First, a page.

Understanding Medical Malpractice Statute Of Limitations
The statute of limitation ruling enforces a time limit to file certain types of lawsuits. Otherwise, you could lose your right to legal recourse. It’s extremely important attorneys for medical negligence do not exceed the statutes of limitations on behalf of their clients’ claims.
Medical malpractice lawsuits abide by statutes of limitations too, but there are a couple of nuances particular to this area of the law that make them different from the statute of limitations applied in most other personal injury lawsuits. In most other lawsuits (excluding medical malpractice) the injury is obvious, but in medical malpractice cases, the injury is not always visible or may take months or years to present itself.
It used to be that if the patient’s injury was discovered after the statute of limitations expired, the patient was unable to pursue a medical malpractice claim. As a result, many patients were treated unfairly and denied any type of compensation because they didn’t discover their injury until years after the negligent incident happened.
Because of the injustice associated with the statute of limitations in regard to medical malpractice, some states started using a “discovery rule”. Under this rule, the statute of limitations period begins when the injury is discovered, or the patient (or his or her physician) reasonably should have discovered it.
Like every rule, there’s a little bit of gray area. In this example, it comes with the phrase “reasonably should have discovered.” What does that mean exactly? Here’s an example:
Suppose a doctor performed surgery and left a piece of medical equipment inside the patient. Let’s also say that the patient had lots of pain in that area and could feel something hard sticking out but didn’t go back to the doctor. Warning lights should have gone off that this was a serious medical problem, and the patient should realize something is wrong. Any reasonable person would go to a doctor and have the problem diagnosed. This would be the point at which the statute of limitations would begin to run, since the symptoms should be enough for a reasonable person to realize that something was wrong.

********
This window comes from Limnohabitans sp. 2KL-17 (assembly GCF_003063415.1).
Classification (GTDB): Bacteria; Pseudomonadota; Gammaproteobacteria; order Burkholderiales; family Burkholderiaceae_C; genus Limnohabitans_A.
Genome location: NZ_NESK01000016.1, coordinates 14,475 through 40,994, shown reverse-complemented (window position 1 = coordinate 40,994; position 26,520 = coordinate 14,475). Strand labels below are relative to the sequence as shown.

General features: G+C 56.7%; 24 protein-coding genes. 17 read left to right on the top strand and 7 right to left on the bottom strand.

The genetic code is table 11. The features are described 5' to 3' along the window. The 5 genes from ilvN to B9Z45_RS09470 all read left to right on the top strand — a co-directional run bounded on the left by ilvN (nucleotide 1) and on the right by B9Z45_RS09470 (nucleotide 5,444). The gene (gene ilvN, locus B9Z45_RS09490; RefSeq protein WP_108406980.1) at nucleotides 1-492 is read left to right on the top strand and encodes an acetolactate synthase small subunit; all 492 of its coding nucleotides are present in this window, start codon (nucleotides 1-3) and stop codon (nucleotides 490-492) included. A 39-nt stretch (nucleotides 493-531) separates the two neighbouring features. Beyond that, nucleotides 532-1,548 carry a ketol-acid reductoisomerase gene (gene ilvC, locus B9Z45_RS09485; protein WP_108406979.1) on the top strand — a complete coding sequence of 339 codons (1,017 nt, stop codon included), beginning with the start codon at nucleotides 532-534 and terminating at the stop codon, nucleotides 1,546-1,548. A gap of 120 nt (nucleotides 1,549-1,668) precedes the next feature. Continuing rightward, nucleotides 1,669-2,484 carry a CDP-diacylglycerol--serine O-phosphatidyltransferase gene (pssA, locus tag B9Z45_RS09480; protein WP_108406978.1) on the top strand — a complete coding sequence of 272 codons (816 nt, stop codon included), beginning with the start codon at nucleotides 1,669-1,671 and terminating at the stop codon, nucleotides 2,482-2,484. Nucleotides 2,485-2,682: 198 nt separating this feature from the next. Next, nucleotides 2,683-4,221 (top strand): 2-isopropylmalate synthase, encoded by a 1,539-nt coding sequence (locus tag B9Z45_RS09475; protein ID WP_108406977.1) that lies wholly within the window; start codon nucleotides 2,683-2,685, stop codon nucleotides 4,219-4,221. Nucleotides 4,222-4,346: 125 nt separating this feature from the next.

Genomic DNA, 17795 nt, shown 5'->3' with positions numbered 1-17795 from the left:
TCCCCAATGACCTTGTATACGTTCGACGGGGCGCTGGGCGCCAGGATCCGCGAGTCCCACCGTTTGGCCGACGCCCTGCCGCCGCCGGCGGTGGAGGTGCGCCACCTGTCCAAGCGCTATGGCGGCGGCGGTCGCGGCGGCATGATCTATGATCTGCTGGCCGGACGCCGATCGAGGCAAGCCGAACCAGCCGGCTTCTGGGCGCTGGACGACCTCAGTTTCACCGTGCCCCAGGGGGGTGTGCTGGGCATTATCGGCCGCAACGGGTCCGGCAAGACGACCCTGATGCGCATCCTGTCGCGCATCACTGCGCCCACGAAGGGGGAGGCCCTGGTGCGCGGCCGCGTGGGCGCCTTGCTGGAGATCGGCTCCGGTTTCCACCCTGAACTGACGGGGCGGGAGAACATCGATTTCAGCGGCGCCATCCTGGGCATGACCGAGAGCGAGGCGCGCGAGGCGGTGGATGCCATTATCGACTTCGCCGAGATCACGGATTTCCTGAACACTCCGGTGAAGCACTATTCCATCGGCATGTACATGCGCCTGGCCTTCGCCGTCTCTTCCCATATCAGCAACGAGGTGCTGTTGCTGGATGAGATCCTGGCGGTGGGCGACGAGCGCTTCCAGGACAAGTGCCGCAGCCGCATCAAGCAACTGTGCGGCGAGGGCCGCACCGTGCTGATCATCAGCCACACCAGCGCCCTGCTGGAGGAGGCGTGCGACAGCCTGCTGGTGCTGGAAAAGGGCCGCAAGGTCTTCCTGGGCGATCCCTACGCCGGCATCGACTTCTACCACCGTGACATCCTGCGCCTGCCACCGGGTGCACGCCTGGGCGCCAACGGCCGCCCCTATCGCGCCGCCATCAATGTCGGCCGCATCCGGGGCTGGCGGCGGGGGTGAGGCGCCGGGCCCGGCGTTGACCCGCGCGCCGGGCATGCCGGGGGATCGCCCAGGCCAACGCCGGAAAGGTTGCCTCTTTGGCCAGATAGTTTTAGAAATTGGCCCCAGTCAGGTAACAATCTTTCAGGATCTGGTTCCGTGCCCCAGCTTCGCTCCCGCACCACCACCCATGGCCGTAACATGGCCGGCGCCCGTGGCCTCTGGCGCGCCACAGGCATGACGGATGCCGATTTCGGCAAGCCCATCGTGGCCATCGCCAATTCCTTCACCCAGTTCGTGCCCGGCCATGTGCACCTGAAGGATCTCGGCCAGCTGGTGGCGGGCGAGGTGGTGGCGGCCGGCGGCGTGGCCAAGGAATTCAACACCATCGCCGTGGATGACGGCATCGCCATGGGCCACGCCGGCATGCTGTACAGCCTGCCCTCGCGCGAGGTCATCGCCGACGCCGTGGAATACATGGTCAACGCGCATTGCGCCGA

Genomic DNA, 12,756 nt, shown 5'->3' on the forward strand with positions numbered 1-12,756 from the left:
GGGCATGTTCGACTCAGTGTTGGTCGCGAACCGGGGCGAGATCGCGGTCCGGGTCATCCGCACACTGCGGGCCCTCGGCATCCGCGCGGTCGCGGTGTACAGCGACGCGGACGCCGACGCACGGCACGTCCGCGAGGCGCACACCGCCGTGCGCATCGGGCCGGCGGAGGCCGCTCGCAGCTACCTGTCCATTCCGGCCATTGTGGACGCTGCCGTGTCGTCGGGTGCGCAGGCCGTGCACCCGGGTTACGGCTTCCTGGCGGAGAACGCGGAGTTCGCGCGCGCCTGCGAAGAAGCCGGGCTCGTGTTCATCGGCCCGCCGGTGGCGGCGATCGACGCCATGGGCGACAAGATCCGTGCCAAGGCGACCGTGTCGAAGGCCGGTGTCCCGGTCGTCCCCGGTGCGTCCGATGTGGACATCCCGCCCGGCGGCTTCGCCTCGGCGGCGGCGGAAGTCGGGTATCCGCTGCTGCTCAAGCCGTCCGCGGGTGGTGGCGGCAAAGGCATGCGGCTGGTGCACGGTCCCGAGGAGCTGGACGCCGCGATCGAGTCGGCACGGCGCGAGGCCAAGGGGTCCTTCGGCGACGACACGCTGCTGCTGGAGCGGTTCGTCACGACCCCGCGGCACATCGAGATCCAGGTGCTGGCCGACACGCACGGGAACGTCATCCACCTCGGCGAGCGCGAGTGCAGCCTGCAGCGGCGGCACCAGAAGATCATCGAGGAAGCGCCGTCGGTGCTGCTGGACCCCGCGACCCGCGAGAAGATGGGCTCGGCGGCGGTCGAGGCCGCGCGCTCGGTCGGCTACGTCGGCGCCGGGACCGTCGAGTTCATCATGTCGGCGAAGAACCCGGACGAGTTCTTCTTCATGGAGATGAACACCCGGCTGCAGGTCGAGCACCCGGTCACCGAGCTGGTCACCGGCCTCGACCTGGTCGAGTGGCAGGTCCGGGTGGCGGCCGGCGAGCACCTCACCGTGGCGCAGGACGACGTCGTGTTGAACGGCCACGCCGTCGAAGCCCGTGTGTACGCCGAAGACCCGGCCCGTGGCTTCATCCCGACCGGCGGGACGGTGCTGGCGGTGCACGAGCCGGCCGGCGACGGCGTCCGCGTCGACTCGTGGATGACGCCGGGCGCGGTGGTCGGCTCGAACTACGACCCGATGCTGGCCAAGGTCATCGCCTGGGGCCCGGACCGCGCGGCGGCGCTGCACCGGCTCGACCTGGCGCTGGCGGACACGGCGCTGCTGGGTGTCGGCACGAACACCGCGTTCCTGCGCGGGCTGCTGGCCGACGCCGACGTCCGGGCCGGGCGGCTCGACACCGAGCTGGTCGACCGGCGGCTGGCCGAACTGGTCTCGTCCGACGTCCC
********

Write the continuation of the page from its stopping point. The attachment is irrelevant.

Medical Malpractice Statutes of Limitation in Florida
When it comes to medical malpractice, the statute of limitations varies by state. In Florida, it works like this:
2 years from the date of the negligent act, or 2 years from the time the injury was discovered or reasonably should have been discovered. However, a lawsuit cannot be filed more than 4 years after the date of the negligent conduct. An exception applies to an action filed on behalf of a minor on or before the child’s eighth birthday. If the patient can prove that discovery of the injury was prevented by fraud, then the limitations period is lengthened to 2 years from the time of discovery of the injury.
Should I Consult an Attorney?
If you start your medical malpractice claim after the statute of limitations has run out, the case will be thrown out. Applying the medical malpractice statute of limitations to a given set of facts in Florida can be tricky. There are some relevant exceptions that could impact your case. If you are trying to decide whether or not it’s too late to bring your case to court, consult an experienced Florida medical malpractice lawyer at Wolf & Pravato without delay!
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